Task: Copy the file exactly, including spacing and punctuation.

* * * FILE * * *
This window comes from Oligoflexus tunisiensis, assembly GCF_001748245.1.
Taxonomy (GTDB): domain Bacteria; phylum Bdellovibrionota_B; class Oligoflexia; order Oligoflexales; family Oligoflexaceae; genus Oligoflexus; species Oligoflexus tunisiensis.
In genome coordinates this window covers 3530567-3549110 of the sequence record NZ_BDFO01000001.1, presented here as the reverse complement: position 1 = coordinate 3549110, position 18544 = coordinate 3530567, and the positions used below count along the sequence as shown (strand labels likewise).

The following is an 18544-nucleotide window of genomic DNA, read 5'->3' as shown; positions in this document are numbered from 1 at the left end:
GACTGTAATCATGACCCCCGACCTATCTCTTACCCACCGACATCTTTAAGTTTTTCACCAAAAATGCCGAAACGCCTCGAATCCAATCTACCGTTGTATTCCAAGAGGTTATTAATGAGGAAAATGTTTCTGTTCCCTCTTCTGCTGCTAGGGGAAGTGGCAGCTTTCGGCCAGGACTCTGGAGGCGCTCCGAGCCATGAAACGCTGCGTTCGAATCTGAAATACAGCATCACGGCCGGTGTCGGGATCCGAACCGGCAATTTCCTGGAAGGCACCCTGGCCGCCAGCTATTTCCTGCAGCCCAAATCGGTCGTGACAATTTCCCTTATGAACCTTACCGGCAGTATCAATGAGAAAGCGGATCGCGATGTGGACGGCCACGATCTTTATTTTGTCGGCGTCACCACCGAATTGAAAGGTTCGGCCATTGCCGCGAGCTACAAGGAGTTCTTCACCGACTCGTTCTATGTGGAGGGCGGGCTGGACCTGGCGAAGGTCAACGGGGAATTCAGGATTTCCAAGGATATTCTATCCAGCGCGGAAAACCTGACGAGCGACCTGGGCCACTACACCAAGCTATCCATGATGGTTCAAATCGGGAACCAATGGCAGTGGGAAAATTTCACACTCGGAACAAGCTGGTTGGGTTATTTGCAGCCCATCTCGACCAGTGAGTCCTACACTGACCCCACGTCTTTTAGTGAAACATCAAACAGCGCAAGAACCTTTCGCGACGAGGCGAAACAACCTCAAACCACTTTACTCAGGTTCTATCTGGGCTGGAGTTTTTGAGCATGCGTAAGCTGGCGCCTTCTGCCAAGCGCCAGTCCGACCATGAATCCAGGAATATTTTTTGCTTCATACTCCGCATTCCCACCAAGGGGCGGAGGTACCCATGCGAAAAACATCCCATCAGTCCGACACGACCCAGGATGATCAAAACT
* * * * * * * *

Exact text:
This window comes from Oligoflexus tunisiensis, assembly GCF_001748245.1.
Taxonomy (GTDB): domain Bacteria; phylum Bdellovibrionota_B; class Oligoflexia; order Oligoflexales; family Oligoflexaceae; genus Oligoflexus; species Oligoflexus tunisiensis.
In genome coordinates this window covers 3530567-3549110 of the sequence record NZ_BDFO01000001.1, presented here as the reverse complement: position 1 = coordinate 3549110, position 18544 = coordinate 3530567, and the positions used below count along the sequence as shown (strand labels likewise).

The following is an 18544-nucleotide window of genomic DNA, read 5'->3' as shown; positions in this document are numbered from 1 at the left end:
GACTGTAATCATGACCCCCGACCTATCTCTTACCCACCGACATCTTTAAGTTTTTCACCAAAAATGCCGAAACGCCTCGAATCCAATCTACCGTTGTATTCCAAGAGGTTATTAATGAGGAAAATGTTTCTGTTCCCTCTTCTGCTGCTAGGGGAAGTGGCAGCTTTCGGCCAGGACTCTGGAGGCGCTCCGAGCCATGAAACGCTGCGTTCGAATCTGAAATACAGCATCACGGCCGGTGTCGGGATCCGAACCGGCAATTTCCTGGAAGGCACCCTGGCCGCCAGCTATTTCCTGCAGCCCAAATCGGTCGTGACAATTTCCCTTATGAACCTTACCGGCAGTATCAATGAGAAAGCGGATCGCGATGTGGACGGCCACGATCTTTATTTTGTCGGCGTCACCACCGAATTGAAAGGTTCGGCCATTGCCGCGAGCTACAAGGAGTTCTTCACCGACTCGTTCTATGTGGAGGGCGGGCTGGACCTGGCGAAGGTCAACGGGGAATTCAGGATTTCCAAGGATATTCTATCCAGCGCGGAAAACCTGACGAGCGACCTGGGCCACTACACCAAGCTATCCATGATGGTTCAAATCGGGAACCAATGGCAGTGGGAAAATTTCACACTCGGAACAAGCTGGTTGGGTTATTTGCAGCCCATCTCGACCAGTGAGTCCTACACTGACCCCACGTCTTTTAGTGAAACATCAAACAGCGCAAGAACCTTTCGCGACGAGGCGAAACAACCTCAAACCACTTTACTCAGGTTCTATCTGGGCTGGAGTTTTTGAGCATGCGTAAGCTGGCGCCTTCTGCCAAGCGCCAGTCCGACCATGAATCCAGGAATATTTTTTGCTTCATACTCCGCATTCCCACCAAGGGGCGGAGGTACCCATGCGAAAAACATCCCATCAGTCCGACACGACCCAGGATGATCAAAACT